3. #3
    Elite Member HWBL's Avatar
    Join Date
    Oct 2005
    Posts
    22,308

    Default

    Gotta love Bill Maher, he's got such a great way with words.
    The 'Birthers' aren't real people anyway, they're the afterbirths of newborns
    that got thrown out by mistake.
    Warren Beatty: actor, director, writer, producer.

    ***** celeb

  4. #4
    Elite Member Fluffy's Avatar
    Join Date
    Nov 2007
    Posts
    5,600

    Default

    Here's video of last night's New Rules with the last part on the birthers.
    [youtube]pmtEecwdgPc[/youtube]

  5. #5
    Elite Member lurkur's Avatar
    Join Date
    Dec 2005
    Posts
    5,382

    Default

    He's right, "freedom of speech" isn't allowed to the general public, but entertainment media can spew all the lies they want. They should enact free speech, but regulate that news be journalism, and that journalism be journalism. "Fair" needs to be a legal term with specific definitions, not a corporate logo.
    Right now, the news is just TV shows selling ad space, it has nothing to do with informing the public. Print news offers more material, but they're all in bed together basically.

  6. #6
    Elite Member kingcap72's Avatar
    Join Date
    May 2007
    Location
    10 miles from Pootie Tang
    Posts
    21,909

    Default

    I saw this last night and nobody can stop the birthers. The birthers/racists believe that anybody who is a minority isn't a 'real' American. That idea has been around for centuries, you can't stop it now. The real issue is the fact that the media keeps reporting on it as if it's based on facts.

    So, they'll keep using Obama's birth certificate as an excuse to say he's not really president as a smoke screen for their racism. Just like they keep trying to say Sotomayor is a racist to justify not wanting a Hispanic on the Supreme Court.

  7. #7
    Elite Member
    Join Date
    Jul 2007
    Location
    The Edge of the Annex
    Posts
    5,383

    Default

    The birthers are failed abortions. Racist failed abortions.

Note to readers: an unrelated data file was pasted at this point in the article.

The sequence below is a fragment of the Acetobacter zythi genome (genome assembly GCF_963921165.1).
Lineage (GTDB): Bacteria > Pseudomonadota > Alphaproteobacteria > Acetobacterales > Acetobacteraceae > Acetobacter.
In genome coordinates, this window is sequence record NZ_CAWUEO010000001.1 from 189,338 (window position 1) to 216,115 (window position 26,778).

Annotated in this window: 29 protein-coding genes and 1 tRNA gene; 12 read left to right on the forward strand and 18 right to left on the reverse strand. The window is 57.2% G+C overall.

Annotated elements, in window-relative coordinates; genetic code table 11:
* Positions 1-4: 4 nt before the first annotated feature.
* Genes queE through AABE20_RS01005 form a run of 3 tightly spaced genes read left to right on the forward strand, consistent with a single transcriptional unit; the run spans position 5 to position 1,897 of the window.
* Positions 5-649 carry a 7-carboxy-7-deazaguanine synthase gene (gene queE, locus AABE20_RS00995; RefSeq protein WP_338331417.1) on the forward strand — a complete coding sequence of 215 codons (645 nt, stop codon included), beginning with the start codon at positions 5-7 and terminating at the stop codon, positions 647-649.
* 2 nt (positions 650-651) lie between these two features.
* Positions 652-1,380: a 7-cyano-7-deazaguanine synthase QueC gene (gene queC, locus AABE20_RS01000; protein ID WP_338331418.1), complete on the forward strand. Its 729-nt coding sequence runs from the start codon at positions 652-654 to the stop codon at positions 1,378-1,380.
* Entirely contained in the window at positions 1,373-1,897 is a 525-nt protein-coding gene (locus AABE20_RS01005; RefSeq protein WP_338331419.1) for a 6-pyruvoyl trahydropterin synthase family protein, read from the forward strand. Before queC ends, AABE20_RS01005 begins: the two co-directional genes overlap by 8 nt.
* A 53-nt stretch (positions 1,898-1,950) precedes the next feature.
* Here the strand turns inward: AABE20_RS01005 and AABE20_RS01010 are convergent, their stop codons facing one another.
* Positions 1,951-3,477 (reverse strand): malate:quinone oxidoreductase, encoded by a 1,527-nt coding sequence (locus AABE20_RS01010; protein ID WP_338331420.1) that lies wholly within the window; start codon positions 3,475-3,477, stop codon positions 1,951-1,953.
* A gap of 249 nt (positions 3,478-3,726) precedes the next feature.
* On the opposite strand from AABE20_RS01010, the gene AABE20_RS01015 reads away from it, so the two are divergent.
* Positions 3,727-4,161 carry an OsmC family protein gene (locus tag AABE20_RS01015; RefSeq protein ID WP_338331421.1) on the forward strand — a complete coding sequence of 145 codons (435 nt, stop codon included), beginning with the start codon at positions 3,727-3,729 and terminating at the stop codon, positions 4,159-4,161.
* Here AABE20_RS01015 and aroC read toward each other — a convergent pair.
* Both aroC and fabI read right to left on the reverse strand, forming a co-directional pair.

8. #8
    Elite Member ConstanceSpry's Avatar
    Join Date
    Oct 2005
    Posts
    9,136

    Default

    Thanks to Obama's election, white christian male power is decreasing rapidly and they can't stand it because there is nothing they can do to stop it. Boohoo, too bad for them.

  9. #9
    Elite Member january's Avatar
    Join Date
    Nov 2005
    Posts
    7,255

    Default

    I have a love/hate thing with Bill Maher. Sometimes I can't stand him because he's a smug, arrogant elitist son-of-a-bitch and then other times he's just so awesome and dead on. But I laughed so hard the other day he was on CNN and he said something along the lines of "I don't put anything by America, this country is dumb." So of course all these people wrote in, and the anchor asked for clarification, basically asking him to take it back and say that he was misunderstood. Instead, he was like "this country is DUMB. We are pontificating seriously on whether Sarah Palin may be President. Do I need to say more?" I laughed so hard.
    Women ain't gonna let a thing like sense fuck up their argument. - Chris Rock

  10. #10
    Elite Member kingcap72's Avatar
    Join Date
    May 2007
    Location
    10 miles from Pootie Tang
    Posts
    21,909

    Default

    Quote Originally Posted by january View Post
    I have a love/hate thing with Bill Maher. Sometimes I can't stand him because he's a smug, arrogant elitist son-of-a-bitch and then other times he's just so awesome and dead on. But I laughed so hard the other day he was on CNN and he said something along the lines of "I don't put anything by America, this country is dumb." So of course all these people wrote in, and the anchor asked for clarification, basically asking him to take it back and say that he was misunderstood. Instead, he was like "this country is DUMB. We are pontificating seriously on whether Sarah Palin may be President. Do I need to say more?" I laughed so hard.
    Bill always has a good zinger.

  11. #11
    Elite Member sputnik's Avatar
    Join Date
    Oct 2005